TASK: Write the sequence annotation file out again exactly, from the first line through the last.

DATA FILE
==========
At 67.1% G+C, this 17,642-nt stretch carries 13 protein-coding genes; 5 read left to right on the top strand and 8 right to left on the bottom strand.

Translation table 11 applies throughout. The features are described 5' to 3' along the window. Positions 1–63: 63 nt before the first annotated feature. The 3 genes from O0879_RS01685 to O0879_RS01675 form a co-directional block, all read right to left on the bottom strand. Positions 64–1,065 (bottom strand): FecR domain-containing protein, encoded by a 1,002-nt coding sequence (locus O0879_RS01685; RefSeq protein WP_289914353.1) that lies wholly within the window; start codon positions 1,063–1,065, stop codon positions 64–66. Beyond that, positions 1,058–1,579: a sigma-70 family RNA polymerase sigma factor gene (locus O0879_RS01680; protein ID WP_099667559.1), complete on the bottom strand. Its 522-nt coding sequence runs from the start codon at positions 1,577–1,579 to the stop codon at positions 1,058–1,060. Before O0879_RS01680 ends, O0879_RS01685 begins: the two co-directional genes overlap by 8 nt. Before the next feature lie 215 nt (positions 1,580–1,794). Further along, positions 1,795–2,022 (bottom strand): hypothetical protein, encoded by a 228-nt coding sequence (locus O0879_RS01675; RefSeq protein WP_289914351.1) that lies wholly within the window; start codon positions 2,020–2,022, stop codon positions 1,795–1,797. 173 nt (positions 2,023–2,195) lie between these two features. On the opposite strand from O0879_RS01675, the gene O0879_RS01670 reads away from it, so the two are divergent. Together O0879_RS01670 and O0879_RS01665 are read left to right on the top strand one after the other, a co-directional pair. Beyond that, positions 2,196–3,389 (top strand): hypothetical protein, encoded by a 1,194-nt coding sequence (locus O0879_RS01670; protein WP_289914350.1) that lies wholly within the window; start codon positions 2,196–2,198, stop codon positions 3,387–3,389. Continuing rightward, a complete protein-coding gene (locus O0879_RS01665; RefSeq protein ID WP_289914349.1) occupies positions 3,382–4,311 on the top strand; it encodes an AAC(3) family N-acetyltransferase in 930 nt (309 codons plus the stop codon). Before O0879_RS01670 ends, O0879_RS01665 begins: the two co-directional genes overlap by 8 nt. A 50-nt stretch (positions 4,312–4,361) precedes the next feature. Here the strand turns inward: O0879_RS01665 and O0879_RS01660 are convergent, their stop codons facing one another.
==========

At 67.1% G+C, this 17,642-nt stretch carries 13 protein-coding genes; 5 read left to right on the top strand and 8 right to left on the bottom strand.

Translation table 11 applies throughout. The features are described 5' to 3' along the window. Positions 1–63: 63 nt before the first annotated feature. The 3 genes from O0879_RS01685 to O0879_RS01675 form a co-directional block, all read right to left on the bottom strand. Positions 64–1,065 (bottom strand): FecR domain-containing protein, encoded by a 1,002-nt coding sequence (locus O0879_RS01685; RefSeq protein WP_289914353.1) that lies wholly within the window; start codon positions 1,063–1,065, stop codon positions 64–66. Beyond that, positions 1,058–1,579: a sigma-70 family RNA polymerase sigma factor gene (locus O0879_RS01680; protein ID WP_099667559.1), complete on the bottom strand. Its 522-nt coding sequence runs from the start codon at positions 1,577–1,579 to the stop codon at positions 1,058–1,060. Before O0879_RS01680 ends, O0879_RS01685 begins: the two co-directional genes overlap by 8 nt. Before the next feature lie 215 nt (positions 1,580–1,794). Further along, positions 1,795–2,022 (bottom strand): hypothetical protein, encoded by a 228-nt coding sequence (locus O0879_RS01675; RefSeq protein WP_289914351.1) that lies wholly within the window; start codon positions 2,020–2,022, stop codon positions 1,795–1,797. 173 nt (positions 2,023–2,195) lie between these two features. On the opposite strand from O0879_RS01675, the gene O0879_RS01670 reads away from it, so the two are divergent. Together O0879_RS01670 and O0879_RS01665 are read left to right on the top strand one after the other, a co-directional pair. Beyond that, positions 2,196–3,389 (top strand): hypothetical protein, encoded by a 1,194-nt coding sequence (locus O0879_RS01670; protein WP_289914350.1) that lies wholly within the window; start codon positions 2,196–2,198, stop codon positions 3,387–3,389. Continuing rightward, a complete protein-coding gene (locus O0879_RS01665; RefSeq protein ID WP_289914349.1) occupies positions 3,382–4,311 on the top strand; it encodes an AAC(3) family N-acetyltransferase in 930 nt (309 codons plus the stop codon). Before O0879_RS01670 ends, O0879_RS01665 begins: the two co-directional genes overlap by 8 nt. A 50-nt stretch (positions 4,312–4,361) precedes the next feature. Here the strand turns inward: O0879_RS01665 and O0879_RS01660 are convergent, their stop codons facing one another.